Note: your text editor may well be showing this call on two lines without actually inserting a line break, but simple visually breaking the line at the window border, so it may look like there is more than one line when in fact there technically is not another line.

3.2.2 How to tag an xml input file and write output to an xml output file with a model for English

java -mx300m -cp “stanford-postagger.jar;” edu.stanford.nlp.tagger.maxent.MaxentTagger -model “\models\english-left3words-distsim.tagger” -textFile xmlIn.xml > outfile.xml -outputFormat xml -xmlInput body

4 Multilingual part of speech tagging

Different tagging models are available for the following languages:

  • Arabic
  • Chinese
  • English
  • German

In order to tag texts in a different language, select a different model from the \models folder. There are a variety of models available with the tagger both for English and the other languages mentioned above. Additionally, the tagger can be trained for other languages.

Tag sets for different languages

Please note that for different languages the tagger uses different tag sets as there is no universal tag-set that fits all linguistic phenomena in all languages. Make sure you find out what tag-set is being used in a model for a specific language and what the tags mean.

4.1 Tagging German data

In order to use the Stanford PoS tagger to tag German plain text, all you have to do is change the model to one of the models for German, e.g. “\models\german-fast.tagger”, “\models\german-hgc.tagger” or “\models\german-ud.tagger”and of course adjust the names of the input and output files.

4.1.1 Tagging German plain text with the ''german-fast.tagger'' model

java -mx300m -cp “stanford-postagger.jar;” edu.stanford.nlp.tagger.maxent.MaxentTagger -model “\models\german-fast.tagger” -textFile “goethe-faust-1.txt” > “goethe-faust-1.out”

Note that this is only possible if you have the “\models\german-fast.tagger” in the subfolder “\models”.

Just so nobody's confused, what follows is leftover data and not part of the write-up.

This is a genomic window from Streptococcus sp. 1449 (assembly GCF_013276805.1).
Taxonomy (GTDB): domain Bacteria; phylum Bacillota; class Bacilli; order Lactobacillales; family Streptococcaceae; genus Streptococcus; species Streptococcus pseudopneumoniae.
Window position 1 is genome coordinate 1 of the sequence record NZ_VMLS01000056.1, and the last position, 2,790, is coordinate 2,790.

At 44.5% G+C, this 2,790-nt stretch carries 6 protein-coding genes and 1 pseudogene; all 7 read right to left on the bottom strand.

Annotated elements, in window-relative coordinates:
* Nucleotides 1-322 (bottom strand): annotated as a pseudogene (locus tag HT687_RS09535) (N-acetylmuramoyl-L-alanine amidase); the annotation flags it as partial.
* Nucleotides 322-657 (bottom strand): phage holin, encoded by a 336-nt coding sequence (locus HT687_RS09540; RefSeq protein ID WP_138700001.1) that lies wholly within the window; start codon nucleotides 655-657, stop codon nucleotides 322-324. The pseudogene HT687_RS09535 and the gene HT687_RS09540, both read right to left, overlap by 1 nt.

4.1.2 Tagging with the ''german-ud.tagger'' model

Alternatively, with the new version of the Stanford PoS Tagger (2022) you can use the “german-ud.tagger” model which is bigger than the “german-fast.tagger” and the following command:

java -mx300m -cp “stanford-postagger.jar;” edu.stanford.nlp.tagger.maxent.MaxentTagger -model “\models\german-fast.tagger” -tokenize False -textFile sample-de-input.txt > sample-de-output.txt -encoding “utf-8”

4.2 Tagging Arabic data

Tagging data in the Arabic language works according to the same pattern as for English and German. All you have to do is select an input file with Arabic language data and specify a model for the Arabic language from the models\ folder:

java -mx1000m -cp “stanford-postagger.jar;” edu.stanford.nlp.tagger.maxent.MaxentTagger -model “models\arabic.tagger” -textFile sample-ar-input.txt > sample-ar-input.pos

5 Summary

The Stanford PoS Tagger is an easy-to-use Part of Speech Tagger which can be installed easily and which is usable for free. It is language independent; models for different languages are available and the tagger can be trained on new data. The Stanford PoS Tagger is used in state of the art applications.


Website for the Stanford PoS Tagger by the Stanford NLP Group Stanford log-linear part of speech tagger

Butterick's Practical Typography on Straight and curly quotes